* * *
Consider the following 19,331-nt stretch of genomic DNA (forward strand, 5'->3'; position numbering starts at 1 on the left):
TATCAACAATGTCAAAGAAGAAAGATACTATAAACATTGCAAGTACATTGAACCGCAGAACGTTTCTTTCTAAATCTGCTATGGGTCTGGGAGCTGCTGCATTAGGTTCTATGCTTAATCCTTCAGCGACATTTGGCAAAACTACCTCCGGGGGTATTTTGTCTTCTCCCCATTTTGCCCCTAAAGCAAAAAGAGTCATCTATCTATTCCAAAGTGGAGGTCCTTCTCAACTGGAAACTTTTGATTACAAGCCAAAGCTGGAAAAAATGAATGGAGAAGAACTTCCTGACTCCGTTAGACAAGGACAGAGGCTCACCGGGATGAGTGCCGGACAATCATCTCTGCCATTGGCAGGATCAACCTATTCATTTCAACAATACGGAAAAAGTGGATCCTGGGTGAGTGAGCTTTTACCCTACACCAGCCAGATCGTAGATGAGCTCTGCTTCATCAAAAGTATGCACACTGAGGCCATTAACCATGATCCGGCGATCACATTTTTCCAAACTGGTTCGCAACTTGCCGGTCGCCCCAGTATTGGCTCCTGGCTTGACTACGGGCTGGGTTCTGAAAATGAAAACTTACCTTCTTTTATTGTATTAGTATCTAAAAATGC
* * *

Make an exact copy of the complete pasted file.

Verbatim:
Consider the following 19,331-nt stretch of genomic DNA (forward strand, 5'->3'; position numbering starts at 1 on the left):
TATCAACAATGTCAAAGAAGAAAGATACTATAAACATTGCAAGTACATTGAACCGCAGAACGTTTCTTTCTAAATCTGCTATGGGTCTGGGAGCTGCTGCATTAGGTTCTATGCTTAATCCTTCAGCGACATTTGGCAAAACTACCTCCGGGGGTATTTTGTCTTCTCCCCATTTTGCCCCTAAAGCAAAAAGAGTCATCTATCTATTCCAAAGTGGAGGTCCTTCTCAACTGGAAACTTTTGATTACAAGCCAAAGCTGGAAAAAATGAATGGAGAAGAACTTCCTGACTCCGTTAGACAAGGACAGAGGCTCACCGGGATGAGTGCCGGACAATCATCTCTGCCATTGGCAGGATCAACCTATTCATTTCAACAATACGGAAAAAGTGGATCCTGGGTGAGTGAGCTTTTACCCTACACCAGCCAGATCGTAGATGAGCTCTGCTTCATCAAAAGTATGCACACTGAGGCCATTAACCATGATCCGGCGATCACATTTTTCCAAACTGGTTCGCAACTTGCCGGTCGCCCCAGTATTGGCTCCTGGCTTGACTACGGGCTGGGTTCTGAAAATGAAAACTTACCTTCTTTTATTGTATTAGTATCTAAAAATGC